It is always so unfair when you see mediocre and lackluster bands becoming hugely popular and selling millions of albums, especially when a band with overwhelming talent gets the shaft and never realizes it's true potential. But I learned a long time ago that life was never meant to be fair, and not a better example of this exists in the annals of metal than the story of Artillery. Formed in 1982 in Taastrup, Denmark - this band came along at the beginning of thrash metal and was one of a very small handful of bands that pioneered the technical metal genre. They were ahead of the times, and sadly still fly under the radar in terms of recognition within the metal community. The old schoolers and metal elitists know and recognize them for what they are, though - perhaps the greatest and most technical thrash band of all time. More...
News spread fast regarding Motley Crue becoming the first hard rock band to take up residency in Las Vegas. It was announced that starting in February the band will be playing nightly shows at the Hard Rock Hotel and Casino. In light of this semi-groundbreaking news a look (IMO) of the top 25 Crue songs to date. Note that although personal opinion was weighted heavily, I also took into account popularity, videos, etc… More...
Every week we catch up with metal fans and band members to find their most brutal and memorable pit stories from live shows. This week guitarist Rick Jimenez from This is Hell shares the following recounting of losing half a tongue but still catching the end of the show:
In 2000 I was at an On The Rise (Mike Gallo from Agnostic Front's first band) show. A NJ band called Redline was playing and were covering "Reign in Blood." I was thinking "everyone does the intro and then goes into their own song all the time, whatever," but after the intro they kept going with it and I got extremely psyched. Everyone moshing was about 7 feet and 300 pounds and I was only 19 and about 100 pounds and 4 feet tall so I'm thinking there is no way I'm going to get in on the mosh.
Once the chug breakdown came though I couldn't contain myself anymore so I get out and start doing 2000 NY mosh... about 10 seconds later I'm about 20 feet from where I first started, on the ground, half my tongue on the ground. Mike helped me up and brought me to the bathroom... then someone else came in and handed me the rest of my tongue in a cup of ice. I was driven to the hospital, had my tongue sewed back together and got back to the show in time to see On The Rise. Casualty of the core.
This is Hell released the new album "Black Mass" (reviewed here) earlier this year, and you can check out the band's music by heading over here. Metalunderground.com also spoke with Rick Jimenez last month about the album, with the full interview available at this location.
Check back in next Tuesday as we continue to share more mosh pit stories from metal shows.
Toronto is located in the South Eastern part of the province of Ontario, five hours east of Montreal, Quebec and three hours away from Ottawa, Ontario. A fair comparison to use to describe Toronto would be as the poor man’s New York City: it is large, expansive and industrial (and emotionally cold) in feel, but extremely culturally diverse, and while there are great opportunities for people to spark their individual creativity, the pressure to conform is palatable. Toronto seems to primarily be an “indie rock” town, but in the past few years, hardcore bands such as Fucked Up and Cancer Bats have been making waves, and Protest The Hero started off in Whitby, a suburb outside of the city. There are a plethora of new metal bands in the GTA, and while they get little (if any) love by Toronto press – metal or otherwise, they are around, getting opening slots for the American and European metal and hardcore bands that come into town.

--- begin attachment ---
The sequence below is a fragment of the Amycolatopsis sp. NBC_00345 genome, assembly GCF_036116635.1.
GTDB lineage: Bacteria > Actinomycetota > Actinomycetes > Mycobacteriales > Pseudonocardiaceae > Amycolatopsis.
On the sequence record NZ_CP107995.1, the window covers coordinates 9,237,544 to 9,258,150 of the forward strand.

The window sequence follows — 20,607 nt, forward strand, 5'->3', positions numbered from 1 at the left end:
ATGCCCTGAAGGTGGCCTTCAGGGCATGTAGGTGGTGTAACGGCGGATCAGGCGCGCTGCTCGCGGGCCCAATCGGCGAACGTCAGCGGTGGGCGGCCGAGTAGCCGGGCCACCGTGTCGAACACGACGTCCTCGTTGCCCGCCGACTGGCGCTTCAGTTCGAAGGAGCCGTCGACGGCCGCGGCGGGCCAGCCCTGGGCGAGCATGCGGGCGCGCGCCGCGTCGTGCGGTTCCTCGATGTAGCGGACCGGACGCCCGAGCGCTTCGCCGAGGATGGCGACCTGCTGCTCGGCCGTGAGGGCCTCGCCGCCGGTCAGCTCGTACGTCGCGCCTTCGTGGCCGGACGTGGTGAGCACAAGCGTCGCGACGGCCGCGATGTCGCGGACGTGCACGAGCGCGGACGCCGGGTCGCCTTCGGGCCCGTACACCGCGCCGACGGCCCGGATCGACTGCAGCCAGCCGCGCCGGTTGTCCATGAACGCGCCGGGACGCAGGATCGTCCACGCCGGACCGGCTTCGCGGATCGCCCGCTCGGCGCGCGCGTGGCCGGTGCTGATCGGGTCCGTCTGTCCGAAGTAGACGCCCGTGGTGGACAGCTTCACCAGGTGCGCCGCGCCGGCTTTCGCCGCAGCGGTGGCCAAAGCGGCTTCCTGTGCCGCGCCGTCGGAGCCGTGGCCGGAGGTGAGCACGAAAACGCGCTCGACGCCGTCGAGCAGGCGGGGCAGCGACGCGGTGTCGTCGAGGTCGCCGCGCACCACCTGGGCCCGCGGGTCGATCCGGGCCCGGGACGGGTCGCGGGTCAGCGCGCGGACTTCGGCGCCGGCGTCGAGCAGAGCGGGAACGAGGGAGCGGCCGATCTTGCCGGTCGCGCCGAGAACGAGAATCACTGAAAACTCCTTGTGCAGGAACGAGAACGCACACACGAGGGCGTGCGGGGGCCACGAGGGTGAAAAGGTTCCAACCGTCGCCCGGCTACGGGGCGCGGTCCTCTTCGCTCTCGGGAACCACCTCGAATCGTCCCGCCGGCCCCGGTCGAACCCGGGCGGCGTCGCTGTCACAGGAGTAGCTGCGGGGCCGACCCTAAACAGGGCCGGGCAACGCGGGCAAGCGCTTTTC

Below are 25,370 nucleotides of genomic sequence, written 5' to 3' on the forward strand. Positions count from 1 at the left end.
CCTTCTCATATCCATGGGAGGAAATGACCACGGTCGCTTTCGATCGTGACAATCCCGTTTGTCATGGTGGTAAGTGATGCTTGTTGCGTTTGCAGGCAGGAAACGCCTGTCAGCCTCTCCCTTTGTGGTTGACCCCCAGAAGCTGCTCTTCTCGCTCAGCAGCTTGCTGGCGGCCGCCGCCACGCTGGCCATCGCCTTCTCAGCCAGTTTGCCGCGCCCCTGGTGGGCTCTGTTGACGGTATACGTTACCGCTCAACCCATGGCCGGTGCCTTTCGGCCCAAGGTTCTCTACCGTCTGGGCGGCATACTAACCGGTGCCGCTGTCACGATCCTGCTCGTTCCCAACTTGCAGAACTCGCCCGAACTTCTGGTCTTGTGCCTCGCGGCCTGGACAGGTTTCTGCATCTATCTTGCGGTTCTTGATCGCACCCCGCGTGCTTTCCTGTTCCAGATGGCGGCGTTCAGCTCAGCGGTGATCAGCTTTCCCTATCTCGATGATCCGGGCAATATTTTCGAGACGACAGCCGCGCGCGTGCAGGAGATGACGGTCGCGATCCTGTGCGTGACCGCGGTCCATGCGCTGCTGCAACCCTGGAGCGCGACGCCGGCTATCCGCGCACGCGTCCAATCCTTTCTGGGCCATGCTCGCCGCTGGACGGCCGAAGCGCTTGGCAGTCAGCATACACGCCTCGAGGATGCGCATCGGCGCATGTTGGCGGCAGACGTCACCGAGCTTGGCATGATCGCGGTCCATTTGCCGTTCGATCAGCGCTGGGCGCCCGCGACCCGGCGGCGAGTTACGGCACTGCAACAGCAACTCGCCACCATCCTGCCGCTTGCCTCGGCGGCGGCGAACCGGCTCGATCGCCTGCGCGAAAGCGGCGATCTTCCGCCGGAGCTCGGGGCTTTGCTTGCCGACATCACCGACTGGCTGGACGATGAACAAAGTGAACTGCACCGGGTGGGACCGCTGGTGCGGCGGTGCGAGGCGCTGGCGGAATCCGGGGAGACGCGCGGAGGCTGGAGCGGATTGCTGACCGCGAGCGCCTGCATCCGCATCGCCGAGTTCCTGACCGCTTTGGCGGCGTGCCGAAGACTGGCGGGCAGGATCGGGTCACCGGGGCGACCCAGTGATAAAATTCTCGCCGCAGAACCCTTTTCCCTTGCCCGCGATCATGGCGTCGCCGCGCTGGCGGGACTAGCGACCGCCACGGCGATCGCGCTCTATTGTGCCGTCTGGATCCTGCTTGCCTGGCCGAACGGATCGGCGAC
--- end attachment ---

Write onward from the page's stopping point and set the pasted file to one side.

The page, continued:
Sons of Otis
In terms of style, Toronto metal acts seem to prefer to emulate the NWBHM feel, while Quebec metal bands seem to be more technical and favor Black metal and /or grindcore styles. Toronto’s Sons of Otis stands out as being a trio of extremely proficient musicians who stand out from the pack with their unique take on metal. Their sound, which is categorized as psychedelic stoner/doom, is infused with American blues music, which adds a deep-in-your-belly groove and a soulfulness to their sound.
While the band has been kicking around since 1992 and has toured with bands like Electric Wizard and YOB and performed at the renowned Roadburn Festival in Holland in 2010, they have been lauded with critical acclaim, but for some reason commercial acclaim has been stymied by horrible record deals, lineup changes and in my opinion, a musically immature city where their uniqueness isn’t appreciated. While I’d heard of the band for a number of years, their opening set for Dark Castle and YOB this past July blew me away, and if I were in one of the bands performing that night, I would have been intimidated. Sheer power and heartfelt passion for their craft cannot be faked simply to win an audience over. These guys are the real deal.
It’s very close to that time of year again when metal fans all over the world pay their tributes to Dimebag Darrell Abbott, the legendary guitarist from Pantera who was murdered on stage on December 8th, 2004 while performing with his post-Pantera band, Damageplan. To understand why his death is so important to metal fans, it’s best to start, as all legends do, at the beginning. Darrell formed Pantera thirty years ago with his brother Vinnie Paul, along with guitarist Terry Glaze, vocalist Donnie Hart and bass player Tommy Bradford. Hart and Bradford left the group the same year, with the latter being replaced by Rex Brown, while the rest of the group decided that Darrell would be the bands sole guitar player. They soon became an underground favorite, touring throughout their native Texas, as well as Oklahoma and Louisiana, and supporting the likes of Quiet Riot and Dokken.